How do you keep the music playing? So wondered Mark Winkler after the death of Richard Del Belso, his partner and husband of 35 years. Winkler’s solution: count on the support of musical friends. Result: his most richly accomplished album to date.
Several of the participating pals are fellow singers. To open, he teams with Jackie Ryan on Donald Fagen’s “Walk Between the Raindrops,” a delightful reminder of Winkler’s inherent coolness. Up next is Cheryl Bentyne, for a smoothly satisfying take on Prince’s “Strollin’.” Steve Tyrell proves an ideal studio mate on the deliciously tart “But It Still Ain’t So,” a new Winkler co-composition; Sara Gazarek enriches another original, the cuddly “Rainproof”; and Claire Martin is onboard for a magnificent “Stolen Moments,” Mark Murphy’s lyric slightly twisted to honor Murphy himself.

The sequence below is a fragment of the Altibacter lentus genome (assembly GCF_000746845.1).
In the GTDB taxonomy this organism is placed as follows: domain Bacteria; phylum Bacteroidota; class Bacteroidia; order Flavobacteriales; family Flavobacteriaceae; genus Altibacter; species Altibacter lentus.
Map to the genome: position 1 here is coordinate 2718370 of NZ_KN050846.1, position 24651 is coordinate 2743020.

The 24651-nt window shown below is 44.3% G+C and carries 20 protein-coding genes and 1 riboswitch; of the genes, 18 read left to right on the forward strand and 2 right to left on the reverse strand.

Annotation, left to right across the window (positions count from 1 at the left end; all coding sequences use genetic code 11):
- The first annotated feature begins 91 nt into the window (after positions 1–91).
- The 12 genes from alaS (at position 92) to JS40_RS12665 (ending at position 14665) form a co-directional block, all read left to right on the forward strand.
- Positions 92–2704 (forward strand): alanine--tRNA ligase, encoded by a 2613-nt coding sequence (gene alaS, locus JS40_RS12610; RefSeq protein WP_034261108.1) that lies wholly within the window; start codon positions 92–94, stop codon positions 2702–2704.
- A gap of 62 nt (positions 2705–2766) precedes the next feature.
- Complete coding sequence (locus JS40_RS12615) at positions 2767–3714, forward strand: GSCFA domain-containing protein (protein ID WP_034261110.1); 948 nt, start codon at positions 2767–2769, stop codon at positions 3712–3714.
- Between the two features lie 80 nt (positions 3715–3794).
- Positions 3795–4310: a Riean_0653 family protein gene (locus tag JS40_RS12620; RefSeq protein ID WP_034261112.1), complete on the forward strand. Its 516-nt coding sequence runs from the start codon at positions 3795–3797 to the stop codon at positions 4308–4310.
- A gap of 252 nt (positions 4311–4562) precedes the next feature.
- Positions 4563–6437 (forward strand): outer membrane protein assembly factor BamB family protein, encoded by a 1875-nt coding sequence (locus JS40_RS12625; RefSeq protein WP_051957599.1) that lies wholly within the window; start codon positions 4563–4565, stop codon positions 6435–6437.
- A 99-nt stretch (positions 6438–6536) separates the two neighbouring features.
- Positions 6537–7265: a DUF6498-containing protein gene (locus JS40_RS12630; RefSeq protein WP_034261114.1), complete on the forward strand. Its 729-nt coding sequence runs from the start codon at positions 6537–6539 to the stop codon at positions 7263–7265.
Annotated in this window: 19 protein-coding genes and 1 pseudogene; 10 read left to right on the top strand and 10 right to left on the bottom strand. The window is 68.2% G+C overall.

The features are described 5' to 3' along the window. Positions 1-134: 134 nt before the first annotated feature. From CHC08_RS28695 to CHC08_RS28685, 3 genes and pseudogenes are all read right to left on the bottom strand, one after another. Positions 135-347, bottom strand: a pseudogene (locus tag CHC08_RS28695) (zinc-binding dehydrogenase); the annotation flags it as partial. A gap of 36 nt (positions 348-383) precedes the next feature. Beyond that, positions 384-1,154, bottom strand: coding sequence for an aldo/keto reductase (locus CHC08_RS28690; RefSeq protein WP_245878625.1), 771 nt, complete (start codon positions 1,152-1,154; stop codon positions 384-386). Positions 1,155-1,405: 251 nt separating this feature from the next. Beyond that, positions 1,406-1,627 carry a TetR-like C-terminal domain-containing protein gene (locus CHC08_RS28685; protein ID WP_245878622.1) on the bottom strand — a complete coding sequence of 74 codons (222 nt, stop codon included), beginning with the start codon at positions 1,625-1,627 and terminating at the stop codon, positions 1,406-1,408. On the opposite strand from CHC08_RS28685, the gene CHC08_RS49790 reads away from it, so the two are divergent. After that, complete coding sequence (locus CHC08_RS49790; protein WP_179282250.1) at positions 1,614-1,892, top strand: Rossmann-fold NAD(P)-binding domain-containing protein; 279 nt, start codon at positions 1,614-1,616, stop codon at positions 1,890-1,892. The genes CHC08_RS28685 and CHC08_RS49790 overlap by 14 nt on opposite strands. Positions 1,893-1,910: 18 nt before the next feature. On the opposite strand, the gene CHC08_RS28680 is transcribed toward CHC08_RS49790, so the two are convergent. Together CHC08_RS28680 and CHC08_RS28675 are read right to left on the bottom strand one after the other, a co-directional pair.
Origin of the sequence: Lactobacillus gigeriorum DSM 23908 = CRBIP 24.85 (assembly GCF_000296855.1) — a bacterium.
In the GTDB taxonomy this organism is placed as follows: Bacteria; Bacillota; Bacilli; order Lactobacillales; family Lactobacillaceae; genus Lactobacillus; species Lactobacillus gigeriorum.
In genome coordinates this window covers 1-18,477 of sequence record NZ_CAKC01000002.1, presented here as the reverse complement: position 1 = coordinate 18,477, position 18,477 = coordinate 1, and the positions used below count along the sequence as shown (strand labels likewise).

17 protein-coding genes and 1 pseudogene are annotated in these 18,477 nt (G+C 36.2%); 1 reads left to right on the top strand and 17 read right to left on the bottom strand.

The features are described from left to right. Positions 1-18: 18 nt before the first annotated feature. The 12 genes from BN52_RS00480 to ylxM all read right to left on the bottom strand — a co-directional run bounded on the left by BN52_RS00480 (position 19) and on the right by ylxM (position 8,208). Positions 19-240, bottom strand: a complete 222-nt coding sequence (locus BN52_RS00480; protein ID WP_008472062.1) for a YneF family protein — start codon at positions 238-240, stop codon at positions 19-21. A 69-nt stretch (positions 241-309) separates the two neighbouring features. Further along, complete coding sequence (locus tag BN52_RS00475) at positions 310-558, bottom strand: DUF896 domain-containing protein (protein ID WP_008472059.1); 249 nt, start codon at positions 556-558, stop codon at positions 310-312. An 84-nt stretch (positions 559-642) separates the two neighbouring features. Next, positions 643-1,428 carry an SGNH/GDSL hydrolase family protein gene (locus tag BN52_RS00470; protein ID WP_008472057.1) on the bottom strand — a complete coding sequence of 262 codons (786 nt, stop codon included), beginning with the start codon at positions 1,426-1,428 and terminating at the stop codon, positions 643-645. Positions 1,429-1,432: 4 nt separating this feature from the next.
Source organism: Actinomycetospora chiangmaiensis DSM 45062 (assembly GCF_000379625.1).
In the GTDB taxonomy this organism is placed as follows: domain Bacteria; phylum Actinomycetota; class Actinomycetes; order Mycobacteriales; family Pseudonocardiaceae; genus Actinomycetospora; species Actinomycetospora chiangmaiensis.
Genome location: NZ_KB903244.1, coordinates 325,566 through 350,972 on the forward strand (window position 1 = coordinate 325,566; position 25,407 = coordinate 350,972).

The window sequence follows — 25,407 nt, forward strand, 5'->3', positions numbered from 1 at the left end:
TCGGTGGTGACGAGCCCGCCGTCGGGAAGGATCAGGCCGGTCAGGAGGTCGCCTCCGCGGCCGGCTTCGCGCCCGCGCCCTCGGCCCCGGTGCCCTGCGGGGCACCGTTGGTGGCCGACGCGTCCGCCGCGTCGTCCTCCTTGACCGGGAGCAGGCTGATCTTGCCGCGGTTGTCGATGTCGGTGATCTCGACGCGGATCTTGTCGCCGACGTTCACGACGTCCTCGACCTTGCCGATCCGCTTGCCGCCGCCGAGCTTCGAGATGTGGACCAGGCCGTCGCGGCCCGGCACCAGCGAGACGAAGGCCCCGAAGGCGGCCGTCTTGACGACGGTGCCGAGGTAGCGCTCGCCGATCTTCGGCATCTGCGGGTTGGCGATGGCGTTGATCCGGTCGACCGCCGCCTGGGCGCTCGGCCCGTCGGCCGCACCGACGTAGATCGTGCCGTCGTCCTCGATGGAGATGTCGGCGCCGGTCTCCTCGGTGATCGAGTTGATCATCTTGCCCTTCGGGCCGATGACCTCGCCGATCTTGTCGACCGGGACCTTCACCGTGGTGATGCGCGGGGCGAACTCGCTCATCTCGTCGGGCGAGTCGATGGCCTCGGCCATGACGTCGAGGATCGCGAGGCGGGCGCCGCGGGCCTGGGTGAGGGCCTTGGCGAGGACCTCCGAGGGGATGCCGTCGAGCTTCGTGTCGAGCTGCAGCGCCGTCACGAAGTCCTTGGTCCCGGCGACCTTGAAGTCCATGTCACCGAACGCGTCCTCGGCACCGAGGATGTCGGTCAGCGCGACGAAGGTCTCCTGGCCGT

Six pianists (all doubling as arrangers) are featured across the dozen tracks, including Josh Nelson, Jamieson Trotter, John Beasley, David Benoit, Rich Eames—alone with Winkler on the warmly ruminative “Here’s to Life”—and Eric Reed, on Winkler and Marilyn Harris’ “That Afternoon in Harlem,” a charming ode to a faded jazz singer, and the velvety “Love Comes Quietly.” Also on the stellar guest list: guitarist Larry Koonse, drummer Jeff Hamilton, saxophonist Bob Sheppard and bassist John Clayton. And there’s one silent partner, Bill Cantos, who united with Winkler to craft the time-traveling “Midnight in Paris” (a clever nod to the Woody Allen film) and the sagely reflective “The Sum.”Originally Published